A second open-ended question probed self-identified Christians’ personal definition of what it means to be a healthy, spiritually mature follower of Jesus, regardless of how they believe their church defines it. One-fifth of self-described Christians were unable to offer an opinion. Other identified elements included: relationship with Jesus (21%), following rules and being obedient (15%), living a moral lifestyle (14%), possessing concern about others (13%), being involved in spiritual disciplines (13%), applying the Bible (12%), being spiritual or having belief (8%), sharing their faith with others (6%), and being involved in church activities (5%). Born again Christians were similar in all respects to self-described Christians except they were more likely to mention having a relationship with Jesus (30%) as the sign of spiritual maturity. Further reflecting a lack of depth on the subject, the open-ended questions typically produced, on average, just one response from survey respondents, despite the fact that interviewers repeatedly probed for additional or clarifying comments.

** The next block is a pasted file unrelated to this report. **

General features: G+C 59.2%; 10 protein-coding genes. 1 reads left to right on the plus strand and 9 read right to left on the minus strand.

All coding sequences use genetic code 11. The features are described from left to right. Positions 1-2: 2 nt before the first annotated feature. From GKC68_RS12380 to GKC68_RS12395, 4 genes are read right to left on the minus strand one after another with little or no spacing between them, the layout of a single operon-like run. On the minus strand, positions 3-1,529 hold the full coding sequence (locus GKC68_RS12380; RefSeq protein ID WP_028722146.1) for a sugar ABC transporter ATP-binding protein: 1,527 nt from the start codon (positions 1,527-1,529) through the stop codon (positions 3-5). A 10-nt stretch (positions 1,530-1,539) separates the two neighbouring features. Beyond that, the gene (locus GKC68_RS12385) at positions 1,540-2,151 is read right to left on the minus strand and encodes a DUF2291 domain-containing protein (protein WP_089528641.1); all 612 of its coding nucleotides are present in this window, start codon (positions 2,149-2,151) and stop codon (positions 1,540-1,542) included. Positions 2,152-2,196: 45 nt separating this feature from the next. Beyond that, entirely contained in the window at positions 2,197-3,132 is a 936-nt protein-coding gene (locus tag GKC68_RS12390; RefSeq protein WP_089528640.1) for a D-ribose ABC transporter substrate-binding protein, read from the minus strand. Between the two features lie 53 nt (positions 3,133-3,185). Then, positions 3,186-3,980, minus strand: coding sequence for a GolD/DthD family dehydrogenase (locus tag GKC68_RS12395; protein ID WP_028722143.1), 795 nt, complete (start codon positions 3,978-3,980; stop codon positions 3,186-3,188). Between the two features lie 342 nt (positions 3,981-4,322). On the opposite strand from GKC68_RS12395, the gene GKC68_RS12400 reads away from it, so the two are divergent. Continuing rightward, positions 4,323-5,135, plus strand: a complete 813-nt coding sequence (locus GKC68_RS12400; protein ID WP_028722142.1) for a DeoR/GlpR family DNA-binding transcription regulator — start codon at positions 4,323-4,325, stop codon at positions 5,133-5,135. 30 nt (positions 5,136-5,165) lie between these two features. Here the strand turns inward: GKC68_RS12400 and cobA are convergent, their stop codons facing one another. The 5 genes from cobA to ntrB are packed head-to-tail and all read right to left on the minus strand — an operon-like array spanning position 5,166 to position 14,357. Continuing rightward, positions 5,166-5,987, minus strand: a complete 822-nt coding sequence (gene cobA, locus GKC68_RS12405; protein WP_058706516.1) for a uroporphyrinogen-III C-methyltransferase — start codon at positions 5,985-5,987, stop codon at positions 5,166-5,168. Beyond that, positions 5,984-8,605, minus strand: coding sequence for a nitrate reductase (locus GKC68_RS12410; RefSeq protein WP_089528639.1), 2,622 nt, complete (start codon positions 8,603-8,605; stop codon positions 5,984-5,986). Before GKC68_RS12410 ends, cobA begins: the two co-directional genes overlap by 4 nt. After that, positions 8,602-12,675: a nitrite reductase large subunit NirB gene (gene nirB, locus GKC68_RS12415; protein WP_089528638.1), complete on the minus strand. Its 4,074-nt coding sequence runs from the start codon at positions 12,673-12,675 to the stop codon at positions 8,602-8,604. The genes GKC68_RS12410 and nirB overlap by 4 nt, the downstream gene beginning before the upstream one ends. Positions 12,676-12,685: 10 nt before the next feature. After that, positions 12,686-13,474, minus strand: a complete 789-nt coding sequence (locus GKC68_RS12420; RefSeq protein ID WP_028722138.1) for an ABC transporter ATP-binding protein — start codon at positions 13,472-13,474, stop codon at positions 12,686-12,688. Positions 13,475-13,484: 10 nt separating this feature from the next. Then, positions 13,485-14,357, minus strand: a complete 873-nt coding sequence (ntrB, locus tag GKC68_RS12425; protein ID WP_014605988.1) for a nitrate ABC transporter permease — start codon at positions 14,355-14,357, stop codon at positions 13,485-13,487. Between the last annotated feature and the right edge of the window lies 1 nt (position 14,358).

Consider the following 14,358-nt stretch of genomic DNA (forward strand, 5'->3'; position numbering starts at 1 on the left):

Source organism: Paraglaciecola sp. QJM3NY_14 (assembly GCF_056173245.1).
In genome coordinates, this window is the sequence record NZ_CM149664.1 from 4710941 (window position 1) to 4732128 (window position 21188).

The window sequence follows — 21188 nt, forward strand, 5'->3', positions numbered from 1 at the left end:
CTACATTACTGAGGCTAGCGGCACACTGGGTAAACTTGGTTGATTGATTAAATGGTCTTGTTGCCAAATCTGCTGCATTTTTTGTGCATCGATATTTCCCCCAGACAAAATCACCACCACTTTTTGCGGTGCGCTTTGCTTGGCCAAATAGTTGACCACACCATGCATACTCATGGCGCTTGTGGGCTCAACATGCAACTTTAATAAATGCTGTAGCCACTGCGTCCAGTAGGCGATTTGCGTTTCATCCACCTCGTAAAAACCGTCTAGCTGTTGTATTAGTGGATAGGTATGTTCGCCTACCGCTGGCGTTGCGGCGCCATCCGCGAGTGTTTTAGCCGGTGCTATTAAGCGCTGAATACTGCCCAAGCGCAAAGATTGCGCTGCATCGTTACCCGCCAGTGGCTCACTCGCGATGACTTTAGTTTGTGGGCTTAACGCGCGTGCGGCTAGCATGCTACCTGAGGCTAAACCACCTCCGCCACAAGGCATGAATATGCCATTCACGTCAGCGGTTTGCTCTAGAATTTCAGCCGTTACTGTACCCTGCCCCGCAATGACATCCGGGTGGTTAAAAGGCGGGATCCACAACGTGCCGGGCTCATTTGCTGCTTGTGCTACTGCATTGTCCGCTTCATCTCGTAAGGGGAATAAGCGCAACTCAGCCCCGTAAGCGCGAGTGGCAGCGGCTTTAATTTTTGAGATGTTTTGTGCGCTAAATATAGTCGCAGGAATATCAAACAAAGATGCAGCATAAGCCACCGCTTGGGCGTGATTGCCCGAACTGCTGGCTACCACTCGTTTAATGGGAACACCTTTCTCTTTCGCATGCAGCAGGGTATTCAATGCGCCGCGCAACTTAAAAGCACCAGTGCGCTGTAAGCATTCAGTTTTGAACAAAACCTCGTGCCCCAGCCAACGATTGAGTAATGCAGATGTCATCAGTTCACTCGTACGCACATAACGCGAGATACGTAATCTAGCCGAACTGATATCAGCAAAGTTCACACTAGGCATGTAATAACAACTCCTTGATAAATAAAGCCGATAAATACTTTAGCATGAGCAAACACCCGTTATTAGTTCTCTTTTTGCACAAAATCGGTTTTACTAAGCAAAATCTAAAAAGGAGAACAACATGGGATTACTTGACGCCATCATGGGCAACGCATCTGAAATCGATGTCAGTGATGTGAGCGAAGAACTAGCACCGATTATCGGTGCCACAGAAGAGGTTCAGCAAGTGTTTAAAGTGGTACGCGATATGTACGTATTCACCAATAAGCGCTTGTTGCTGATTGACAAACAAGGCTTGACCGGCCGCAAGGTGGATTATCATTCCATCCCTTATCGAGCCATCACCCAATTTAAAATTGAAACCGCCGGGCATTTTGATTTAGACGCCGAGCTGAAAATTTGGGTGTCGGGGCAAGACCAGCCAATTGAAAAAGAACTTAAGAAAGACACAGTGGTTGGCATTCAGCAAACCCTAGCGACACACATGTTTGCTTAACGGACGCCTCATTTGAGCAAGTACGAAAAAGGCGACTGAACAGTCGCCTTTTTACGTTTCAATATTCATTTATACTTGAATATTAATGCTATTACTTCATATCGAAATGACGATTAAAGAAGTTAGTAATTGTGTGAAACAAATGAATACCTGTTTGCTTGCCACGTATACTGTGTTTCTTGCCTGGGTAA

4. Most pastors struggle with feeling the relevance as well as articulating a specific set of objectives for spirituality, often favoring activities over attitudes.
The research among pastors highlighted several inter-related challenges. First, while nearly nine out of 10 pastors said that a lack of spiritual maturity is the most significant or one of the largest problems facing the nation, a minority of pastors believe that spiritual immaturity is a problem in their church. A second challenge is that only a minority of churches has a written statement expressing the outcomes they are looking for in spiritually mature people. A third challenge is that pastors often favor activities over perspectives in their definitions of spiritual maturity. Their metrics for people’s spirituality include the practice of spiritual disciplines (19%), involvement in church activities (15%), witnessing to others (15%), having a relationship with Jesus (14%), having concern for others (14%), applying the Bible to life (12%), being willing to grow spiritually (12%), and having knowledge of Scripture (9%).